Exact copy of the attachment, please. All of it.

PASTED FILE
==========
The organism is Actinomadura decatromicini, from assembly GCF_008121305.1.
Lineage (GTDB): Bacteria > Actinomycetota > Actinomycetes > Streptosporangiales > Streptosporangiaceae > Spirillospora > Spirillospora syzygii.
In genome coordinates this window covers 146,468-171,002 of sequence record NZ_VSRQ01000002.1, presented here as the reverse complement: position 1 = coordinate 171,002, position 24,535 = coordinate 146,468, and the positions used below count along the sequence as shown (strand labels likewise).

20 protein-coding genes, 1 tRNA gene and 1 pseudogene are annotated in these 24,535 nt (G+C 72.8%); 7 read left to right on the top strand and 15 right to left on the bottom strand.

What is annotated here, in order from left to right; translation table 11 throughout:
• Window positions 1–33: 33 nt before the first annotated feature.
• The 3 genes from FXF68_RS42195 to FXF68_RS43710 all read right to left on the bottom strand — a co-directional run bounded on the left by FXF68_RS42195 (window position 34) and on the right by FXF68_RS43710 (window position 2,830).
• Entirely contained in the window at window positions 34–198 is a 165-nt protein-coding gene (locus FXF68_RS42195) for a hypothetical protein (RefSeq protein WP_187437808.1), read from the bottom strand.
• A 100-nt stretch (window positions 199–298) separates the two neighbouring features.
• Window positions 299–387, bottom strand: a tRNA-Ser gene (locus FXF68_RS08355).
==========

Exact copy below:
The organism is Actinomadura decatromicini, from assembly GCF_008121305.1.
Lineage (GTDB): Bacteria > Actinomycetota > Actinomycetes > Streptosporangiales > Streptosporangiaceae > Spirillospora > Spirillospora syzygii.
In genome coordinates this window covers 146,468-171,002 of sequence record NZ_VSRQ01000002.1, presented here as the reverse complement: position 1 = coordinate 171,002, position 24,535 = coordinate 146,468, and the positions used below count along the sequence as shown (strand labels likewise).

20 protein-coding genes, 1 tRNA gene and 1 pseudogene are annotated in these 24,535 nt (G+C 72.8%); 7 read left to right on the top strand and 15 right to left on the bottom strand.

What is annotated here, in order from left to right; translation table 11 throughout:
• Window positions 1–33: 33 nt before the first annotated feature.
• The 3 genes from FXF68_RS42195 to FXF68_RS43710 all read right to left on the bottom strand — a co-directional run bounded on the left by FXF68_RS42195 (window position 34) and on the right by FXF68_RS43710 (window position 2,830).
• Entirely contained in the window at window positions 34–198 is a 165-nt protein-coding gene (locus FXF68_RS42195) for a hypothetical protein (RefSeq protein WP_187437808.1), read from the bottom strand.
• A 100-nt stretch (window positions 199–298) separates the two neighbouring features.
• Window positions 299–387, bottom strand: a tRNA-Ser gene (locus FXF68_RS08355).